Republicans have been declaring for more than a decade that we now live in post-racial (and by implication prejudicial) America. Actually it should be stated as post-racial/prejudicial, because that insinuates that we have moved past all petty prejudices to a point of frank, open and honest discussion on issues that affect us all. That means we’ve moved past bigotry based on nationality, gender, religion or any of the myriad of preferences which identify us as individuals. It implies that no one any longer looks down his or her nose at anyone else.

I would like to believe it to be true, but the racial/prejudicial period ended too easily for me to accept it on its face. When something has been as institutionalize as have our prejudices, it generally ends with thrashing about and gnashing of teeth rather than a whimper. Yet the Republicans have declared it, so it must be so, right? It begs the question, who did the Republicans think they could convince that we had entered this utopist and idyllic post-racial/prejudicial world?

I wondered if they are talking about 30-year-old Anthony Hill of Winnsboro, SC, or possibly James Byrd, Jr. of Jasper, Texas when they refer to this as a post-racial society. Hill was dragged to death behind a pickup truck driven by 19-year-old Gregory Collins of Newberry, and Byrd was dragged to death in 1998 behind a pickup truck by three men, Shawn Allen Berry, Lawrence Russell Brewer and John William King. I’m sure that the fact these two murders took place in what were considered as highly racist states in pre-post-racial/prejudicial times is merely a coincidence, just as was the fact that the victims were black and the perpetrators were white. This is just how things play out in a post-racial/prejudicial society.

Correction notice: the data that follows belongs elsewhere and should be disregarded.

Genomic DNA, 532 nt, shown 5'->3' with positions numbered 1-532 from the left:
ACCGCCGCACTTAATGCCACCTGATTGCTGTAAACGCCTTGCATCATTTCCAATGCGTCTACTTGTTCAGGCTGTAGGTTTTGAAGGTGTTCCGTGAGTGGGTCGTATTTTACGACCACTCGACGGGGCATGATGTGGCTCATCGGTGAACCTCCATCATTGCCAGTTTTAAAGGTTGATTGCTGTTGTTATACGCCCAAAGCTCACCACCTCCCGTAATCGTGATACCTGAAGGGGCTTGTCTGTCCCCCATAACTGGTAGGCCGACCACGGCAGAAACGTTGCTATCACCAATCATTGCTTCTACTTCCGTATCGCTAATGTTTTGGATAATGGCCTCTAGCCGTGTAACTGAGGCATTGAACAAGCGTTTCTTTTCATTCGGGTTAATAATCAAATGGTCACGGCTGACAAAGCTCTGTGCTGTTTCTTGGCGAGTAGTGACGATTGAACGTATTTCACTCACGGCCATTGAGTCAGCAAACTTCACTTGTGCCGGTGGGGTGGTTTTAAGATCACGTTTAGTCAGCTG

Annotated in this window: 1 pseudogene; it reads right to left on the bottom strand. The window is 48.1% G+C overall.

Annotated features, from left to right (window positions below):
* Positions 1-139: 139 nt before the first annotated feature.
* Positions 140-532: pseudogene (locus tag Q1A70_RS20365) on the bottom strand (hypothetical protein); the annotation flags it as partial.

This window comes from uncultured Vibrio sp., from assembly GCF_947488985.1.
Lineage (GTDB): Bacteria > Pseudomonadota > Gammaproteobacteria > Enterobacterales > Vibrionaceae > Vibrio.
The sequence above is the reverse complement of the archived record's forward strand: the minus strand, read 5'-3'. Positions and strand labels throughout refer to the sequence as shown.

Then there’s Dr. George Tiller, gunned down in his church for having the audacity to perform abortions, a procedure that is legal in the United States. However we can be sure in this post-racial/prejudicial society that a mentally deficient man like Scott Roeder would never have considered Dr. Tiller’s vocational activities when he walked into that church with a loaded gun and shot the doctor dead in front of the congregation. Once again, we can be sure that this didn’t happen because of prejudice, because the Republicans have assured us that we are now a post-racial/prejudicial society.


And we have the good Dr. Laura, who although she’s white felt entitled to use the N-word 11 times in a five-minute span on her radio program because black comedians on HBO and Showtime do it. You see, in a post-racial/prejudicial society we’re all free to use any words we choose, because we couldn’t possibly be making a racist innuendo. No, we’re simply exercising our First Amendment rights, and besides, we know this wasn’t a racist remark because Dr. Laura told us so several times right after she said it. If you can’t trust Dr. Laura in these post-racial/prejudicial times, then who can you trust?

Finally there are the cases of Lawrence King, Matthew Shepard, Danny Overstreet, Philip Walsted, Sakia Gunn, Glenn Kopitske, Scotty Joe Weaver, Daniel Fetty, Jason Gage, Ryan Keith Skipper, Roberto Duncanson, Sean William Kennedy, Steven Parrish, Lateisha Green and Seaman August Provost, among many others, who were killed, but not for being gay. It seems that their attackers admitted that the victims’ homosexuality was the impetus for the attack, but in a post-racial/prejudicial society we have to take their admissions with a grain of salt. After all, they can’t possibly be aware of the post-racial/prejudicial dynamics that are taking place around them, making their attacks of the non-racial/prejudicial type. I mean, even the case of Ronnie Antonio Paris Jr., a three-year-old boy killed by his father because he was afraid his son might be gay, that’s just the way straights and gays interact in the post-racial/prejudicial era.


Okay, it’s pretty clear that we are not in a post-racial/prejudicial time based on what’s happening around us. So what’s going on? I mean, why are the Republicans working so hard to convince us that something exists when it obviously does not?